F is for Fortnight


Romeo-and-JulietIt actually makes me feel sad and kind of homesick that fortnight is not a commonly used word in America. Although it is listed in the Merriam-Webster Dictionary, I have heard it described as an obsolete word in an advert (commercial) on the radio and, most recently, I was stopped by Child 3 when reading Anne of Green Gables to her so she could ask me what a fortnight was. And dear Brits, don’t assume that because Anne of GG is a Canadian novel, the missing fortnight is a US rather than North American problem, because I’m afraid it’s pretty much a lost word in Canada too.

Fortnight. How good it sounds. I don’t like being without it. Such a useful and venerable sort of word. With its origins in the Old English feowertyn niht, I am sorry to see it going the way of se’enight which always makes me come over all Sense and Sensibility. There is nothing half so interesting about the word ‘week’.

But I have an excellent reason for it being revived here and that is… so that Americans can have more holidays (vacations).

In Scotland there is a tradition of towns having an annual ‘trades fortnight’ (not sure if this was everywhere, but certainly in both Glasgow and Edinburgh). The trades fortnight was when the tradesmen and women took their annual jollies. And this establishes that the natural length for a holiday is two weeks – not one week, not ten days, not a long weekend, but two full weeks. In my mind, a fortnight is the typical, normal length of time for a family holiday. But not over here.

Here are some great stats I found in The Week about how bad Americans are at having time off work.

The average number of paid days off a full-time American worker gets after 25 years on the job is…. 15.7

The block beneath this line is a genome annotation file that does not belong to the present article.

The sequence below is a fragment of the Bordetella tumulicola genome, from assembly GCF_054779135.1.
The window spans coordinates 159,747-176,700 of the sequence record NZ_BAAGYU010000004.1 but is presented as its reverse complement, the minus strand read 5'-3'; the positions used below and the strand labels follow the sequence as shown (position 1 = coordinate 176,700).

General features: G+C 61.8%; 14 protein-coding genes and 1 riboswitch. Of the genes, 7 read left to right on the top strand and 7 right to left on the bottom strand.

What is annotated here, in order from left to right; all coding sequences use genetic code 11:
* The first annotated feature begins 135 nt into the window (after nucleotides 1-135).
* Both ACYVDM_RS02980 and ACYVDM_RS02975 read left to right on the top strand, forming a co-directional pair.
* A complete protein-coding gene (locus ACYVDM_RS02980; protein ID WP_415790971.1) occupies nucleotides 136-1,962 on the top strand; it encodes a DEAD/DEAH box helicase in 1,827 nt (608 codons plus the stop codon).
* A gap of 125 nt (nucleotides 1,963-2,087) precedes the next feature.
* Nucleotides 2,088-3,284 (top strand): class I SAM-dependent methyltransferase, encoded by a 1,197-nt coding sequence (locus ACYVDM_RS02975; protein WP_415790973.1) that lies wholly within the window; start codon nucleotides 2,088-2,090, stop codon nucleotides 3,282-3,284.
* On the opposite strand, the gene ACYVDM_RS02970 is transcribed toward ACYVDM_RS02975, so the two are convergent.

57% of Americans had unused vacation time at the end of 2011

23% of Americans get no paid vacation time


“That’s because the U.S. remains the only advanced economy on Planet Earth that doesn’t guarantee all workers at least a minimal number of paid days off.”


So here’s why I think it’s time to embrace the fortnight. It’s a language thing, but it’s also a cultural conditioning thing. I’m going to suggest that all Americans start planning ‘a fortnight’s holiday’ right away. Not that there’s anybody listening, of course, but I think it’s a fab idea.


Still with me? If you are and are wondering why there is a photograph from Romeo & Juliet on this post, I’ll now tell you why. When I was thinking about how fortnight was a word I’d rather not be without, I wondered if I could find any fabulous quotations including the word in question and came across a rather lovely piece of trivia courtesy of Mr Shakespeare. Here is a little excerpt from the famous star-crossed lovers’ play,

NURSE How long is it now
To Lammas-tide?

A fortnight and odd days.

Even or odd, of all days in the year,
Come Lammas-eve at night shall she be fourteen.

I will be very impressed by anyone who can tell me the date of Juliet’s birthday… without looking up Lammas.



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